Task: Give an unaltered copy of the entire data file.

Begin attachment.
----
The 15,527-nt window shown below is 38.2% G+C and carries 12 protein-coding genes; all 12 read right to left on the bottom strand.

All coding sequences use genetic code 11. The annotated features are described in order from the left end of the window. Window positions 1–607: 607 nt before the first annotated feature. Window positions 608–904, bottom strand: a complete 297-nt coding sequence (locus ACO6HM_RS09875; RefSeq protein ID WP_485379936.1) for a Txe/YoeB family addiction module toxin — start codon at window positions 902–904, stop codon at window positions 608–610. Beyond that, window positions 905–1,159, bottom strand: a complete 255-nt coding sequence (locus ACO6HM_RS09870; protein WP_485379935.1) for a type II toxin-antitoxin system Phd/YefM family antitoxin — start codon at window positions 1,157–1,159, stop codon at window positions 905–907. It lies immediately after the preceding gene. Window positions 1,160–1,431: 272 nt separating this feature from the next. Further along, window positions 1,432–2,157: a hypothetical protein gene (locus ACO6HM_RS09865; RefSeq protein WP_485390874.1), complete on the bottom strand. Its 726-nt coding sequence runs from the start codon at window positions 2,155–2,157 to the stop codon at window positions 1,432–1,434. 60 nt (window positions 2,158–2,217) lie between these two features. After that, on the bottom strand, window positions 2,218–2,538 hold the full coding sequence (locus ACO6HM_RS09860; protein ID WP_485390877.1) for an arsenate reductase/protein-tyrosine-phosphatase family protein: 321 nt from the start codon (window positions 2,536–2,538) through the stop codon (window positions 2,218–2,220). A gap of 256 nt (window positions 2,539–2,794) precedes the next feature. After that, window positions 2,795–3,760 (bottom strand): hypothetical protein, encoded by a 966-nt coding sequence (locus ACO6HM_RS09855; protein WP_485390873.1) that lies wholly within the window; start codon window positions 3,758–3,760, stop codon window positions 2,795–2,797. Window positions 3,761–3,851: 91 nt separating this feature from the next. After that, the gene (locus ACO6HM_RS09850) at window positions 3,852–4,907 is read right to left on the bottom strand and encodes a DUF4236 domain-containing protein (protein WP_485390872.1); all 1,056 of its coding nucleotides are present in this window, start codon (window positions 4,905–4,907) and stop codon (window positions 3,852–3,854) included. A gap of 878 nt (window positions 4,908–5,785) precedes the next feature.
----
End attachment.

The 15,527-nt window shown below is 38.2% G+C and carries 12 protein-coding genes; all 12 read right to left on the bottom strand.

All coding sequences use genetic code 11. The annotated features are described in order from the left end of the window. Window positions 1–607: 607 nt before the first annotated feature. Window positions 608–904, bottom strand: a complete 297-nt coding sequence (locus ACO6HM_RS09875; RefSeq protein ID WP_485379936.1) for a Txe/YoeB family addiction module toxin — start codon at window positions 902–904, stop codon at window positions 608–610. Beyond that, window positions 905–1,159, bottom strand: a complete 255-nt coding sequence (locus ACO6HM_RS09870; protein WP_485379935.1) for a type II toxin-antitoxin system Phd/YefM family antitoxin — start codon at window positions 1,157–1,159, stop codon at window positions 905–907. It lies immediately after the preceding gene. Window positions 1,160–1,431: 272 nt separating this feature from the next. Further along, window positions 1,432–2,157: a hypothetical protein gene (locus ACO6HM_RS09865; RefSeq protein WP_485390874.1), complete on the bottom strand. Its 726-nt coding sequence runs from the start codon at window positions 2,155–2,157 to the stop codon at window positions 1,432–1,434. 60 nt (window positions 2,158–2,217) lie between these two features. After that, on the bottom strand, window positions 2,218–2,538 hold the full coding sequence (locus ACO6HM_RS09860; protein ID WP_485390877.1) for an arsenate reductase/protein-tyrosine-phosphatase family protein: 321 nt from the start codon (window positions 2,536–2,538) through the stop codon (window positions 2,218–2,220). A gap of 256 nt (window positions 2,539–2,794) precedes the next feature. After that, window positions 2,795–3,760 (bottom strand): hypothetical protein, encoded by a 966-nt coding sequence (locus ACO6HM_RS09855; protein WP_485390873.1) that lies wholly within the window; start codon window positions 3,758–3,760, stop codon window positions 2,795–2,797. Window positions 3,761–3,851: 91 nt separating this feature from the next. After that, the gene (locus ACO6HM_RS09850) at window positions 3,852–4,907 is read right to left on the bottom strand and encodes a DUF4236 domain-containing protein (protein WP_485390872.1); all 1,056 of its coding nucleotides are present in this window, start codon (window positions 4,905–4,907) and stop codon (window positions 3,852–3,854) included. A gap of 878 nt (window positions 4,908–5,785) precedes the next feature.